He might have trained as a teacher but said:

“By my early 20s the Christian faith was so important to me that I knew that if I didn’t offer myself for ordination there would always be this niggle at the back of my mind that I hadn’t at least offered.”

That offer eventually took him, to be chaplain to two archbishops of Canterbury, and then back to his native Cornwall as bishop. Quite soon he and Julie will retire to Cornwall, but first he will celebrate the 25th anniversary of his consecration, at Norwich Cathedral on Friday, February 23. All are welcome to the 5.30pm service.

The man beneath the mitre:

Family: Bishop Graham is married to Julie, a nurse, and the couple have a grown-up daughter who is a teacher and a son who is a merchandiser. They lost their middle child, six-month-old Victoria, to cot death.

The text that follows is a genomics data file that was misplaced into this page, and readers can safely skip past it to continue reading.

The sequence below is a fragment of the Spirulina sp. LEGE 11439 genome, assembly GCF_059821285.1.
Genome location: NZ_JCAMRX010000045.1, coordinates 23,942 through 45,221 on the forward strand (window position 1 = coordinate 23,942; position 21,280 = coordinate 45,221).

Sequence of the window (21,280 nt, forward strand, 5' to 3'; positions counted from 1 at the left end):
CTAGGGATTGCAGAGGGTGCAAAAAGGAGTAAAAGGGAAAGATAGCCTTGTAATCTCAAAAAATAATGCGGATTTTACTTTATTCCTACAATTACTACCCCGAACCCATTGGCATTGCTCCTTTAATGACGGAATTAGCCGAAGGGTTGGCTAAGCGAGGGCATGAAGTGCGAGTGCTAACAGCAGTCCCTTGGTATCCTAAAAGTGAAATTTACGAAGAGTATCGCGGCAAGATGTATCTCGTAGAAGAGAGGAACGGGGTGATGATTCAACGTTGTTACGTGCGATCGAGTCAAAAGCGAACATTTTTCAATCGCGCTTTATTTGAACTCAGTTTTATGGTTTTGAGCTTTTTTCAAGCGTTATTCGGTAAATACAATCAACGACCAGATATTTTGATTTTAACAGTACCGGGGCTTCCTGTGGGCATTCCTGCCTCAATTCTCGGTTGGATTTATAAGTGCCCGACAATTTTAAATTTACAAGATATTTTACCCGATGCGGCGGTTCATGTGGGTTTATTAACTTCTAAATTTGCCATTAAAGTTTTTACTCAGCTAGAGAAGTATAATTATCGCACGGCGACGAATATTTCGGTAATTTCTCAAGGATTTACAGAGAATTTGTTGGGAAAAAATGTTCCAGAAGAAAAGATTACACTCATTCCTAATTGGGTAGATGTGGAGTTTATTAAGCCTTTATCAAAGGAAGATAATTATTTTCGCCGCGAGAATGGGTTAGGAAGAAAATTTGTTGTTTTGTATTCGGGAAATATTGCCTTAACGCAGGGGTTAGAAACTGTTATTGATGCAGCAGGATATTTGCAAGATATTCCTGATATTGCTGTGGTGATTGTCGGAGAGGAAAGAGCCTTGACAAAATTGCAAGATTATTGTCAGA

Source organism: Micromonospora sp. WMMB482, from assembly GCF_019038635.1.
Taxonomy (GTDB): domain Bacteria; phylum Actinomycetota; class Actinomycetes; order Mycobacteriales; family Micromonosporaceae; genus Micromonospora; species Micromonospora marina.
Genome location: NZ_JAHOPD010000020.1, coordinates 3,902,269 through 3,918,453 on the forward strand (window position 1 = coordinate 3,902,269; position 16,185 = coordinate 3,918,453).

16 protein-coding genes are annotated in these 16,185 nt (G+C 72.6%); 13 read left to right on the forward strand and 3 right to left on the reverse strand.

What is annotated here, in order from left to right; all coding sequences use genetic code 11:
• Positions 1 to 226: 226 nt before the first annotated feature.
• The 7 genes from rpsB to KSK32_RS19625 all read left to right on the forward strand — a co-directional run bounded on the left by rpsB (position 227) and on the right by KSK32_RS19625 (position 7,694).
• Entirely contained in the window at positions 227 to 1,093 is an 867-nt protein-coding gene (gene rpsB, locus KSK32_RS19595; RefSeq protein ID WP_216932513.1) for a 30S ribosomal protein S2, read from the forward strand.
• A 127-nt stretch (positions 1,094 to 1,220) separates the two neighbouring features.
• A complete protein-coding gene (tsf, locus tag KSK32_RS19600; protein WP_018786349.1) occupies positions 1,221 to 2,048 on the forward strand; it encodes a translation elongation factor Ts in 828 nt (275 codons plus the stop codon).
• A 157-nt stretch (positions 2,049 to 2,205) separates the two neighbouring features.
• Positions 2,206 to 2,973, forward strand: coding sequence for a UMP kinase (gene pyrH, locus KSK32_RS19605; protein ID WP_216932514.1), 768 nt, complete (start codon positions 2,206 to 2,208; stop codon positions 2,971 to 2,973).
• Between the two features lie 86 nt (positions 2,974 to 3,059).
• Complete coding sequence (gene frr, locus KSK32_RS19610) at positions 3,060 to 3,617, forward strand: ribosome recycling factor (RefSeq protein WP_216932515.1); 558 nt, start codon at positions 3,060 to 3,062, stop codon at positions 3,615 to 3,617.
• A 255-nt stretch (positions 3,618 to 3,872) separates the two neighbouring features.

Pets: No pets currently reside in the Bishop’s Palace but Bishop Graham might have a dog after retirement. As a child his family had a corgi, and he has been able to wow the Queen with his corgi knowledge.

Sport: Cricket is a favourite and Bishop Graham particularly enjoys spending a day at a test match with his son. “There is something about a day at a cricket ground that helps you forget the rest of your responsibilities,” he said.

Hobby: Both Bishop Graham and Julie love the theatre and might return to amateur acting in retirement. The bishop has been known to take on roles in charity and community productions – including playing God. “Some people see what I’m like when I’m all dressed up in the cathedral say it’s just like the theatre!” he said.

Television: An occasional drama series but the Bishop admitted: “I fall asleep in front of the telly!”

Radio: “I’m a bit of a Radio 4 addict. I get up at the moment to the Today Programme. And shout at it,” said the man who regularly appears on its Thought for the Day slot.

The article originally featured on the EDP and Evening News website.